They made it no farther than the open snow in the first muskeg swamp.  The snowmachine lurched to a stop.  The fanbelt had snapped.  Jerusalem used a wrench to pull the plug and started post-holing back up the frozen trail to the cabin.  Elishaba tried to mend the belt with wire and pliers but gave up. 

She looked about for an escape route.  The snow was too deep to flounder through, the trees too far away.  It felt like one of those dreams where she tried to run for her life and she couldn’t move.  She sat listening for the sound of a snowmachine returning up the valley from town.

Instead she heard Jerusalem coming on the other Tundra. 

They reloaded their gear and started off again.  A pinhole in the fuel line was spewing gasoline but if this too was a sign it went unseen.  They flew too fast around a curve and nearly hit a tree and slowed down. 

Jerusalem, holding on in back, started crying now too.  She was thinking about all they were leaving behind.  In modern Alaska, with its four-lane highways and shopping malls, her family was famous, recognized wherever they went.  People cheered when the Pilgrim Family Minstrels performed on stage.  They always made a beautiful picture.

The sisters prayed out loud.  Where the snow-packed trail turned uphill, they stopped and listened.  The world was heavy with silence.  They started again and worked hard climbing.  At the top they discovered the family’s other new snowmachine, hidden in trees too far from the cabin for anyone on foot to find it.  The sisters hesitated.  They talked about switching but the old Tundra was running well so they decided to continue but right there the engine died and that’s when they discovered the fuel leak.   Maybe the Lord was indeed helping them, they said.  They felt a surge of hope as they transferred their gear and continued on the third snowmachine.

There was so much about the world the sisters did not know.  Only lately had they realized how difficult the future would be because of this.  But there were things they knew about the world as it once was and these were skills they needed now.  Where the trail climbed over the riverbank, Elishaba veered away behind the snowy berm, so that someone coming the other way might not notice their track.  She drove into the spruce trees and shut down.  They could see the trail through the boughs.  The telltale smell of two-cycle exhaust lingered in the still cold air.  They pulled the two white sheets over themselves in the snow.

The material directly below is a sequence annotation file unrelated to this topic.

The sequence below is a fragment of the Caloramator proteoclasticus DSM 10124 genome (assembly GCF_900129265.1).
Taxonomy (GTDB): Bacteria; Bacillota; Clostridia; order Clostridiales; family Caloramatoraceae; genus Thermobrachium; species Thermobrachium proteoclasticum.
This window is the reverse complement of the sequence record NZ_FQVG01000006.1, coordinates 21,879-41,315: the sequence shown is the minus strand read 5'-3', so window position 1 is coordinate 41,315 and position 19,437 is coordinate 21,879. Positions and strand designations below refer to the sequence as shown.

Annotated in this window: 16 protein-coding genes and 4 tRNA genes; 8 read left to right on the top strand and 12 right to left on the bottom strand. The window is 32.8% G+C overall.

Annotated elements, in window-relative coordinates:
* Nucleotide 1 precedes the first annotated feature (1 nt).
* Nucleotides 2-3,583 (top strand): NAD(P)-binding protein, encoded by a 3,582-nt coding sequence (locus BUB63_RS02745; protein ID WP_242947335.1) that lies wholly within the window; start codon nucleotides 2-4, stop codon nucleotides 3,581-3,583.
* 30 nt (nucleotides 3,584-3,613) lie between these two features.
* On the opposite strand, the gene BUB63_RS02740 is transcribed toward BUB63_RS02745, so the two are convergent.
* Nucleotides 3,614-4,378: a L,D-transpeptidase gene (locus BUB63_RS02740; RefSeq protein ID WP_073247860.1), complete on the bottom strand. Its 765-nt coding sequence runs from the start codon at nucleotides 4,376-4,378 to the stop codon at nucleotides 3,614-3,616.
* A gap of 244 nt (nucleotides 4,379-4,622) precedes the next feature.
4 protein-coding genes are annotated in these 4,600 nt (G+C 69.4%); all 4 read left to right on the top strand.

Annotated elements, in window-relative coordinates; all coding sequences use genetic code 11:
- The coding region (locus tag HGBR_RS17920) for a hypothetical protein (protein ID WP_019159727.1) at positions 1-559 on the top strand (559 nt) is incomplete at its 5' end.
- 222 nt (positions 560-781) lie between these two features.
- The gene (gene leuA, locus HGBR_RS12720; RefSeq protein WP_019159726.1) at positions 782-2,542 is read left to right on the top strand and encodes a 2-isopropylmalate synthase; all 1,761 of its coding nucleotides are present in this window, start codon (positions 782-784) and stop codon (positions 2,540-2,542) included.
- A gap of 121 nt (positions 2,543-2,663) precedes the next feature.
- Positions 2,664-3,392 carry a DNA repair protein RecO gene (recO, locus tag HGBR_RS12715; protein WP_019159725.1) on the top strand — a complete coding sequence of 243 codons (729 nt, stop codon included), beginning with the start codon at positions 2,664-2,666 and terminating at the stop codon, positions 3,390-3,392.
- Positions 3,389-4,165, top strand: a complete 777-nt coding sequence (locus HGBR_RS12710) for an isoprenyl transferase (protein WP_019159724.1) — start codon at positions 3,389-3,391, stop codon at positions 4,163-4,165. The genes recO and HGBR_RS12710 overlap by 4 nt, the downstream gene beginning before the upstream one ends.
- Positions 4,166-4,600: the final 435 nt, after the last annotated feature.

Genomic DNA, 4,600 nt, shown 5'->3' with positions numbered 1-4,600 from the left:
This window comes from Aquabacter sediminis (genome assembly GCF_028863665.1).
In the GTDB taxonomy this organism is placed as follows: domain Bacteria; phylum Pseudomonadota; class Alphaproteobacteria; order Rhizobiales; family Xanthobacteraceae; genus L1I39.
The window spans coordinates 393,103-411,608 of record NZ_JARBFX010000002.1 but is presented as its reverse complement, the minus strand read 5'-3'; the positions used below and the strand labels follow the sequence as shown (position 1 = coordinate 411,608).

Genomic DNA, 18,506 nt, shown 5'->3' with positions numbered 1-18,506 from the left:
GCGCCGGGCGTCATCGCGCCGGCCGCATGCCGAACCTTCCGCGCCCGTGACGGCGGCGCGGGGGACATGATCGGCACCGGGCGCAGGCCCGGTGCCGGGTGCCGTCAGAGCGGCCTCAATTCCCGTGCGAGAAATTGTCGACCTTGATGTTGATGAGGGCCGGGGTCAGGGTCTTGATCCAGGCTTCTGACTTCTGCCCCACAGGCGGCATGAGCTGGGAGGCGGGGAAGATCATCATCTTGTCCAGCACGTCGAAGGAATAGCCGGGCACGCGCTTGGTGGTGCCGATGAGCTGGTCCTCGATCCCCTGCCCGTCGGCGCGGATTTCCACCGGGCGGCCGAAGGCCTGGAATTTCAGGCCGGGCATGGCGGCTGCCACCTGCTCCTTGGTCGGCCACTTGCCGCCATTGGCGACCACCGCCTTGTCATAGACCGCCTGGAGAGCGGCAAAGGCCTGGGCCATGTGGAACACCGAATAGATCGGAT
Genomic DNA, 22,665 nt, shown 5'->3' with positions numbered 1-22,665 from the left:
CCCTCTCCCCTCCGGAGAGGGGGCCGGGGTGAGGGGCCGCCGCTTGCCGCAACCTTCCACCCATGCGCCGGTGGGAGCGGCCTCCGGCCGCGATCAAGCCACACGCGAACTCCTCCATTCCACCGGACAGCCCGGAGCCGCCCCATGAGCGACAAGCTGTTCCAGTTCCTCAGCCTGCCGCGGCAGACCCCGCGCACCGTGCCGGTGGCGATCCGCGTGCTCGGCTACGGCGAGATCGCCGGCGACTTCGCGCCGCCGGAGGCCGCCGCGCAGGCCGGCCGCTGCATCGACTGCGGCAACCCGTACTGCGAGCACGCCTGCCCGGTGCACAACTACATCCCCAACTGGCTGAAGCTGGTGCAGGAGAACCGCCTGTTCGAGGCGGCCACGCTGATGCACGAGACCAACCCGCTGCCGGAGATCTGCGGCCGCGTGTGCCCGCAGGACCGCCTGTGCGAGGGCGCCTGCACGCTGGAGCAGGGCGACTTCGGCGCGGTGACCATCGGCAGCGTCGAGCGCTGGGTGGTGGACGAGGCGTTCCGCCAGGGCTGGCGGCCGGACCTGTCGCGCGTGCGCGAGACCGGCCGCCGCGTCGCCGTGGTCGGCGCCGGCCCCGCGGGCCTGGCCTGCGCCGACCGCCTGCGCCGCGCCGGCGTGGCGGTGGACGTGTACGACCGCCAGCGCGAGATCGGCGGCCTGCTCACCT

The faint whine of a snowmachine, growing louder, was coming up the valley.
 
 

           
Tom Kizzia

About Tom Kizzia

Tom Kizzia - Pilgrim's Wilderness

Photo © Don Pitcher

TOM KIZZIA has traveled widely in rural Alaska for the Anchorage Daily News, and his work has appeared in the Washington Post and been featured on CNN.  His first book, The Wake of the Unseen Object, was named one of the best all-time nonfiction books about Alaska by the state’s historical society.  He lives in Homer, Alaska.
Praise

Praise

NEW YORK TIMES BESTSELLER
#5 on Amazon's Best 100 Books of the Year
A Mother Jones Best Book of the Year
An Outside Best Adventure Book of the Year


“Extraordinary...Mr. Kizzia has done an outstanding job unpacking Pilgrim's story; the book is superbly researched, the writing clear and unflinching.” Wall Street Journal

“Pilgrim's Wilderness is measured, painstakingly reported and gripping, giving us a true look at an escapist nightmare in America's mythic and fading frontier.” Los Angeles Times

“Not since The Shining has family life off the grid seemed as terrifying as it does in Pilgrim’s Wilderness, by Tom Kizzia, but this time the chills come from nonfiction.”
—Arts Beat, New York Times

“With even reporting and spare, lovely prose, Kizzia exposes the tyrannies of faith, and a family’s desperate unraveling. It will make your skin crawl.” The Daily Beast

“For those awaiting the next Jon Krakauer-esque classic, look to an Alaskan writer named Tom Kizzia... A gripping nonfiction thriller told with masterful clarity...I’m betting it will be the sleeper hit of the summer. Put it at the top of your stack.” Outside Magazine

“Reads like a bewitching, brilliant novel... Even in the hands of a mediocre writer, this story would be mesmerizing. But Kizzia’s gifts as a journalist and writer are such that it is a powerhouse of a book, destined to become a wilderness-tale classic like Jon Krakauer’s Into the Wild. On one level, it’s a brilliant exploration of the kinds of frontier issues that most of America put away more than 100 years ago—rugged individualism vs. community cooperation and compromise, and wilderness harnessers vs. preservationists. But most and best of all, it is the story of how a pack of illiterate, brainwashed children came to realize that the man they looked up to as a god was actually a tyrant, and how they found the courage to break free. Here’s to them, and to Kizzia for telling their incredible story.”
Minneapolis Star Tribune

“Kizzia is a smart, tough reporter who knows a good story when he sees one and doesn't let go... [Pilgrim’s Wilderness] is a masterful book. One of its strengths is that by sticking to the story and not trying to do too much, it does just about everything. Another is the way Kizzia withholds information until the right moment, building suspense by staying with a linear narrative that gradually reveals the monster at the center.” Portland Oregonian